Now as for the big tech companies, Facebook, Google, Twitter, ect, hold such a large market share because they have a product people want. There are competitors and alternative services, no one is forced to use the big ones so they are not monopolies. However, as Masnick and several others have pointed out, if Facebook gets regulated, their service will be cemented and they become far less likely to fall to creative destruction that would bring on a new industry leader(s). Regulation creates monopolies, it solidifies the positions of incumbents. The big tech companies aren't scared of SESTA/FOSTA because they can afford to comply, unlike the smaller companies who could be wiped out with one mistake. And ultimately, the survivors of this regulation will just be more cronies of the government that we can't get rid of when they stop servicing the consumer.

            reply to this | link to this | view in chronology ]

            • icon
              The Wanderer (profile), 24 Mar 2018 @ 6:31pm

              Re: Re: Re: Re: Re:

              Completely unregulated markets have existed at various points in history, in various places around the world.

              I was not attempting to assert that any such exist (at least at any meaningful scale) in today's world.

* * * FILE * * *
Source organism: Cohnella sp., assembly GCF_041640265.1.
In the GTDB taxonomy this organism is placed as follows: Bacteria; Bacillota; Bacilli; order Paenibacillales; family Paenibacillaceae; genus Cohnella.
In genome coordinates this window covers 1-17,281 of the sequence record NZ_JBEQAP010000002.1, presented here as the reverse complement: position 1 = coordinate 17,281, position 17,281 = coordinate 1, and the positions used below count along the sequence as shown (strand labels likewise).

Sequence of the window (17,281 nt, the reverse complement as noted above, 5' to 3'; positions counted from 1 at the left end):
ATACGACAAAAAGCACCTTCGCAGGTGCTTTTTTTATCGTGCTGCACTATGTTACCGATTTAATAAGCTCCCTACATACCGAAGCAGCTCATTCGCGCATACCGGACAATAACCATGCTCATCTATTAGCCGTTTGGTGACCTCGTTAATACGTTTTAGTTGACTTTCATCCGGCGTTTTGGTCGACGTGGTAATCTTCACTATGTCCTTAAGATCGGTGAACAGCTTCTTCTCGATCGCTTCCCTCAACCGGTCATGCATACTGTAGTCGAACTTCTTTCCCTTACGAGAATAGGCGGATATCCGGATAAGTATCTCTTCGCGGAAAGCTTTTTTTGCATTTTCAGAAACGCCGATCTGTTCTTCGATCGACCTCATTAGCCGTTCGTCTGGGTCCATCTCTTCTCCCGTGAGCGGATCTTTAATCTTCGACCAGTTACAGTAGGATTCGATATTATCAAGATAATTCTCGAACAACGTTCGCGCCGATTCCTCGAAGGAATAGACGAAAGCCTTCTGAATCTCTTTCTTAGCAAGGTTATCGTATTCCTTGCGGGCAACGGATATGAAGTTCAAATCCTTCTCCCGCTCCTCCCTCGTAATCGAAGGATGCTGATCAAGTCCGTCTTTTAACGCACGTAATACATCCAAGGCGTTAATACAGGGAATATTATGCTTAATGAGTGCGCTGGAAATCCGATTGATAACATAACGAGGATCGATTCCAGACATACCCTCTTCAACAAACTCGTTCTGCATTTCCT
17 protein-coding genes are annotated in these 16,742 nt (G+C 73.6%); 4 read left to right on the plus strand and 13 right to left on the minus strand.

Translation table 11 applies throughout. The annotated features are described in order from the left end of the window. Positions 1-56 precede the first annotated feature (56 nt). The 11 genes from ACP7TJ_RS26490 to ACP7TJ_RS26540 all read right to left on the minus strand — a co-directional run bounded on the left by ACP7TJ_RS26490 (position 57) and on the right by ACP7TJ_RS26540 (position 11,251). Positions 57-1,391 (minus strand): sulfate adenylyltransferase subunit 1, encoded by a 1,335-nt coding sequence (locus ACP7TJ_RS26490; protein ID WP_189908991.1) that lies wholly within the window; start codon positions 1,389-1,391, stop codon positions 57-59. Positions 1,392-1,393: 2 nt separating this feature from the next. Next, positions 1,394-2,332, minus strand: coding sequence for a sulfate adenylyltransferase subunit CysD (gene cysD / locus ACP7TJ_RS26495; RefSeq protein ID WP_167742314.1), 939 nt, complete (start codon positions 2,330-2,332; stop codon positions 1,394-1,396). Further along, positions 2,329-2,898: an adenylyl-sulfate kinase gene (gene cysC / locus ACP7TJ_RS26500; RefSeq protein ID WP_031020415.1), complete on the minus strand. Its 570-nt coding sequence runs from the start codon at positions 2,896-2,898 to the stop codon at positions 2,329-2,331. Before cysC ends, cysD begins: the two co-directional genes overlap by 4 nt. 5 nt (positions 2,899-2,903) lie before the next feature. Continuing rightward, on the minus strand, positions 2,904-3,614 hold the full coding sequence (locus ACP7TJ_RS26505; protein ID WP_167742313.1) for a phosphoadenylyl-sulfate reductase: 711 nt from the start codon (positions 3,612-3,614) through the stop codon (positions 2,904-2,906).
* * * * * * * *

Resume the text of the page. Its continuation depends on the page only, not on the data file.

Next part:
My point is that inability to take business elsewhere does not arise exclusively from (over-)regulation; it would arise at least as much (and quite possibly much worse) in the absence of all regulation, and that's a large part of why regulations exist in the first place.

              reply to this | link to this | view in chronology ]

    • identicon
      Anonymous Coward, 22 Mar 2018 @ 9:13am

      Re:

      "Profit is a sign that you *are* maximizing social good. "

      From where did you get your education?

      reply to this | link to this | view in chronology ]

  • This comment has been flagged by the community. Click here to show it
    identicon
    Anonymous Coward, 21 Mar 2018 @ 11:26am

    I knew we could count on you to start defending Daddy Z, Mike. Good job, boy!

    reply to this | link to this | view in chronology ]